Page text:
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We’re all in this together
Posted By kc On May 19, 2010 @ 8:14 pm In Uncategorized | No Comments
Which of the following scenarios can you relate to?
More than likely you can relate to any one of the above scenarios, all of which have a common thread: Teams. Teams are a part of life, not just something relevant to the sports world or the latest management fad. Most of our earliest memories probably relate to being a part of a team, which are would be our families. From there, we may have been on sports teams, dance teams, church or community service teams, etc. Furthermore, we will more than likely continue to be on teams, whether we work outside or inside the home.
What is a Team?
A team is a small number of people with complementary skills who are committed to a common purpose, performance goals and approach for which they hold themselves mutually accountable.
There are three dimensions of a team: 1) Shared Work and Goals, 2) Interdependence, and 3) Mutual Accountability
The “what” for a team, as in what they were brought together to accomplish, is SHARED WORK and GOALS. These are specific performance purposes and goals that are different from the broad mission of the organization. For example, a sports team’s purpose is to win games. A process improvement team’s purpose is to identify continuous improvement opportunities for its organization.
If shared work and goals reflect the “what” for the team, then INTERDEPENDENCE and MUTUAL ACCOUNTABILITY is the “how,” meaning the way in which the team accomplishes its work. Interdependence includes roles, responsibilities, team norms, and contracted expectations. Mutual accountability includes metrics to evaluate team success, as well as the processes the teams will use to ensure that they stay on track.
The Role of Trust and Conflict in a Team’s Efforts and Effectiveness
The core of a functional team is functional relationships. These relationships need to be built on trust, to have open and honest dialogue, and to have committed team members who hold each other accountable and deliver value-added results.
The most critical phase for a team is the conflict or “storming” phase because, more often than not, that is where most team development efforts derail. And no team can progress to higher levels of performance unless its members become effective at dealing with conflict. If the team cannot do so, then members become stuck in a politically “polite” environment, in which the real issues remain hidden and meetings become a dance of bringing up and then backing away from issues. As result, teamwork becomes a chore instead of a stimulating experience and “group think” takes over.
In my experience as a consultant, I have seen this dynamic play itself out time and time again. For example, one group that I worked with had a leader who was extremely fearful of conflict. When confronted with difficult issues raised by the team, the leader chose to change the organizational structure rather than deal with the issues. The result was a team that became stuck in trust challenges and underperformed in all key business metrics.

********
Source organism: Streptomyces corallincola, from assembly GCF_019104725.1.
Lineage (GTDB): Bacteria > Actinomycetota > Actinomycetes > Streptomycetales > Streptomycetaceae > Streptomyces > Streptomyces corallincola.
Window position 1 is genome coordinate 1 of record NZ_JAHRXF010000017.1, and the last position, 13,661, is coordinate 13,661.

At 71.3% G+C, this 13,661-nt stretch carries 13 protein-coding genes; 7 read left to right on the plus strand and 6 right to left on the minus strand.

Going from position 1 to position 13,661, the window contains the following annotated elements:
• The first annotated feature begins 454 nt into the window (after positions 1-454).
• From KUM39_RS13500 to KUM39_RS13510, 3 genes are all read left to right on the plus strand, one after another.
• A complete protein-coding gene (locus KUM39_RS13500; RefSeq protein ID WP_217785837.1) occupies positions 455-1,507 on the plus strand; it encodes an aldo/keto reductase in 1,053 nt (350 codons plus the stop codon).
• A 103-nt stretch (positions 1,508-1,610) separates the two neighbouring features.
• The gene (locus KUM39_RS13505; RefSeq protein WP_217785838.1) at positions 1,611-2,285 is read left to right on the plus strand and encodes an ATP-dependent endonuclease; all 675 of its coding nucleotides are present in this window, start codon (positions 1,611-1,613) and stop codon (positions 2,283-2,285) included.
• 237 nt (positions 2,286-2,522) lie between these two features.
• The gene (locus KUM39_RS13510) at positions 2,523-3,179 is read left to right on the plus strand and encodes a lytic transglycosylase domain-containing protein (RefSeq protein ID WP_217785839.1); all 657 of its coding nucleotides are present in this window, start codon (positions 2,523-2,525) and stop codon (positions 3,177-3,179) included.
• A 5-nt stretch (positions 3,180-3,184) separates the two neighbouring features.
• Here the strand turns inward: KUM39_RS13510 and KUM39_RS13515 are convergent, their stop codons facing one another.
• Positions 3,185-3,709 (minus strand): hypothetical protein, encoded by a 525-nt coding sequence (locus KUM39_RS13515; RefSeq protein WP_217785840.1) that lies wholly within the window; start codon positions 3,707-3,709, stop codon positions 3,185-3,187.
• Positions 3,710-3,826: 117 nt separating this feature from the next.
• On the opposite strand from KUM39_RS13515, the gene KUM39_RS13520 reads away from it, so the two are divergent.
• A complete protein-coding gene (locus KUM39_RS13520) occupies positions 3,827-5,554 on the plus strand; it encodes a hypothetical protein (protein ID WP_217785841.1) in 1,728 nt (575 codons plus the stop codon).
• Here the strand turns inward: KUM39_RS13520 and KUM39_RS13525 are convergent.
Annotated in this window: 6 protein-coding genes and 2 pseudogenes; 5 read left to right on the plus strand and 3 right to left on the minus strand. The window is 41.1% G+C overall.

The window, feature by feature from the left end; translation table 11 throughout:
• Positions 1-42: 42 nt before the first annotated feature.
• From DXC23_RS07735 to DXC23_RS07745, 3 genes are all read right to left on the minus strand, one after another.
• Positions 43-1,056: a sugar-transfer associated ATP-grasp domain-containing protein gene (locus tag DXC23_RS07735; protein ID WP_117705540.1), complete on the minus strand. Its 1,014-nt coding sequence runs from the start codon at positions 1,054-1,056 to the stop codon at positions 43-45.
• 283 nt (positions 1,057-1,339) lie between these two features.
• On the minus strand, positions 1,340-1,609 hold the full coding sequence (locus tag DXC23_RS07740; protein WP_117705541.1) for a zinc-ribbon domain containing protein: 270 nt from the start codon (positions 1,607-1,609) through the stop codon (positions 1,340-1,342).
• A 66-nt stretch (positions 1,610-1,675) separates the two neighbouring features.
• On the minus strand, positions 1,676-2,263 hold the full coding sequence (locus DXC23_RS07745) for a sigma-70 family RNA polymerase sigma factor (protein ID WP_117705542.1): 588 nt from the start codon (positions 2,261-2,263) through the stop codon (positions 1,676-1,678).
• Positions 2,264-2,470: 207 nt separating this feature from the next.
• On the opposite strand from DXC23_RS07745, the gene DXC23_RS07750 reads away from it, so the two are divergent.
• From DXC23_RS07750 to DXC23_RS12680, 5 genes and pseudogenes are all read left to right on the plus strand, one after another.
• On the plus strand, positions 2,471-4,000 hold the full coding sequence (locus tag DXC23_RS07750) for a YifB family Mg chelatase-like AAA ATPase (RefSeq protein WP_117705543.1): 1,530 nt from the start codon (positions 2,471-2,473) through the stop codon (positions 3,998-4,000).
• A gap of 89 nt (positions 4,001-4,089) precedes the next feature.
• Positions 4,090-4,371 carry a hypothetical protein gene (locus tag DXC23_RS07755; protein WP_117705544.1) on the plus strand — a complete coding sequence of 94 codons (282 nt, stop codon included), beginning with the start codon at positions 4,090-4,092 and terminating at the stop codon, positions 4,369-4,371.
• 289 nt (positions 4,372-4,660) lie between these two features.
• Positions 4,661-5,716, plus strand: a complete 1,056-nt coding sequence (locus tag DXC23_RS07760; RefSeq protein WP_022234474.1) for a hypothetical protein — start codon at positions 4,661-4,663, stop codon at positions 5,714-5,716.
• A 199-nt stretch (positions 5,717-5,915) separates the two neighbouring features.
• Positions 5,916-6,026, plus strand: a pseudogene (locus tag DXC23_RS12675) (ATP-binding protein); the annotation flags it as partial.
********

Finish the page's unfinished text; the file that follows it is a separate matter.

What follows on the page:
On the other hand, I have participated in experiences in which teams have made dramatic leaps in performance after attending to their conflict challenges. For example, there was a leadership team at a theme park I worked with that was comprised of individuals from a wide variety of business backgrounds. Due to the differences in their points of departure, members viewed many issues from dramatically different perspectives. However, once team members recognized the value of what they labeled “lively discussion” and made that the norm, their performance was viewed as a turnaround performance and a benchmark for other leadership teams in the company.
How Do Teams Become Effective Stormers?
A team becomes better at conflict when the members become more comfortable with and accepting of conflict. It starts with each individual recognizing where his or her fear of conflict may come from (e.g., fear of not pleasing others, fear of losing a job, fear of appearing incompetent, etc.). As individuals become more comfortable, the team is able to engage in other activities to improve their collective comfort with conflict.
To become more effective stormers, teams could do the following:
Bottom Line: Conflict as a Creative Process
Imagine a team on which there is no conflict among members. Everyone agrees with everyone else. No one adds or subtracts from anyone else’s ideas. In meetings, they all just sit around and smile and nod their heads. Sounds lovely. Except that the organization never moves forward, no problems are ever solved and status quo becomes the organizational benchmark.
Engaging conflict is a creative process. When team members disagree, the biggest and best ideas are born through mental and emotional stimulation, meaning that conflict is the ONLY path to becoming a high-performing team. But make no mistake about it: Managing conflict effectively is not merely an option. So the challenge is how to engage people in open, productive dialogue through the use of conflicting ideas that will lead to great results, while making individuals feel safe and appreciated in the process.
Are you curious about how to transform conflict in your team or organization into a creative process and opportunity for growth? Check out the other resources (including a free assessment: Team effectiveness ) available online at www.acceleraconsultinggroup.com  or give us a call at 407.376.8522 for a free consultation. We accelerate results by igniting leadership and organizational potential!
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